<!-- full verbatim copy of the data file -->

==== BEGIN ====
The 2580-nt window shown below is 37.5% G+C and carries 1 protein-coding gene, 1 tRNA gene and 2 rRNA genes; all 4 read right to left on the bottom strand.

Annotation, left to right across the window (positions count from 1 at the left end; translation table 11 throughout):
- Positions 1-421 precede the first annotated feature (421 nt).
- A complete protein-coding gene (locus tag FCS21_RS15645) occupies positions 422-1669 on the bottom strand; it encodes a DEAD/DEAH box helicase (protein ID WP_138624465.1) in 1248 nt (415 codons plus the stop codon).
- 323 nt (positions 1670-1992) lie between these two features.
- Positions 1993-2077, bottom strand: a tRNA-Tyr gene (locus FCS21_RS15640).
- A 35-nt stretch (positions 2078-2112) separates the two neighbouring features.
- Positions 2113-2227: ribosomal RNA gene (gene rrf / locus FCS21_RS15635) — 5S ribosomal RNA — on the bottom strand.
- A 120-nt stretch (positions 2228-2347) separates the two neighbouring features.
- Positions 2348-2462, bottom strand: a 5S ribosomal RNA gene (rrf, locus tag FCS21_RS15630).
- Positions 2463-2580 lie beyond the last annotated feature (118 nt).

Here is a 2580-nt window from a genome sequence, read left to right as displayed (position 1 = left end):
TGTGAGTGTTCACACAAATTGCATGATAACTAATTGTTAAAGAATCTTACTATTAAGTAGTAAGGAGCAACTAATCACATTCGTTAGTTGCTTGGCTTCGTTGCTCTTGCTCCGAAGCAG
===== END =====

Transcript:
The 2580-nt window shown below is 37.5% G+C and carries 1 protein-coding gene, 1 tRNA gene and 2 rRNA genes; all 4 read right to left on the bottom strand.

Annotation, left to right across the window (positions count from 1 at the left end; translation table 11 throughout):
- Positions 1-421 precede the first annotated feature (421 nt).
- A complete protein-coding gene (locus tag FCS21_RS15645) occupies positions 422-1669 on the bottom strand; it encodes a DEAD/DEAH box helicase (protein ID WP_138624465.1) in 1248 nt (415 codons plus the stop codon).
- 323 nt (positions 1670-1992) lie between these two features.
- Positions 1993-2077, bottom strand: a tRNA-Tyr gene (locus FCS21_RS15640).
- A 35-nt stretch (positions 2078-2112) separates the two neighbouring features.
- Positions 2113-2227: ribosomal RNA gene (gene rrf / locus FCS21_RS15635) — 5S ribosomal RNA — on the bottom strand.
- A 120-nt stretch (positions 2228-2347) separates the two neighbouring features.
- Positions 2348-2462, bottom strand: a 5S ribosomal RNA gene (rrf, locus tag FCS21_RS15630).
- Positions 2463-2580 lie beyond the last annotated feature (118 nt).

Here is a 2580-nt window from a genome sequence, read left to right as displayed (position 1 = left end):
TGTGAGTGTTCACACAAATTGCATGATAACTAATTGTTAAAGAATCTTACTATTAAGTAGTAAGGAGCAACTAATCACATTCGTTAGTTGCTTGGCTTCGTTGCTCTTGCTCCGAAGCAG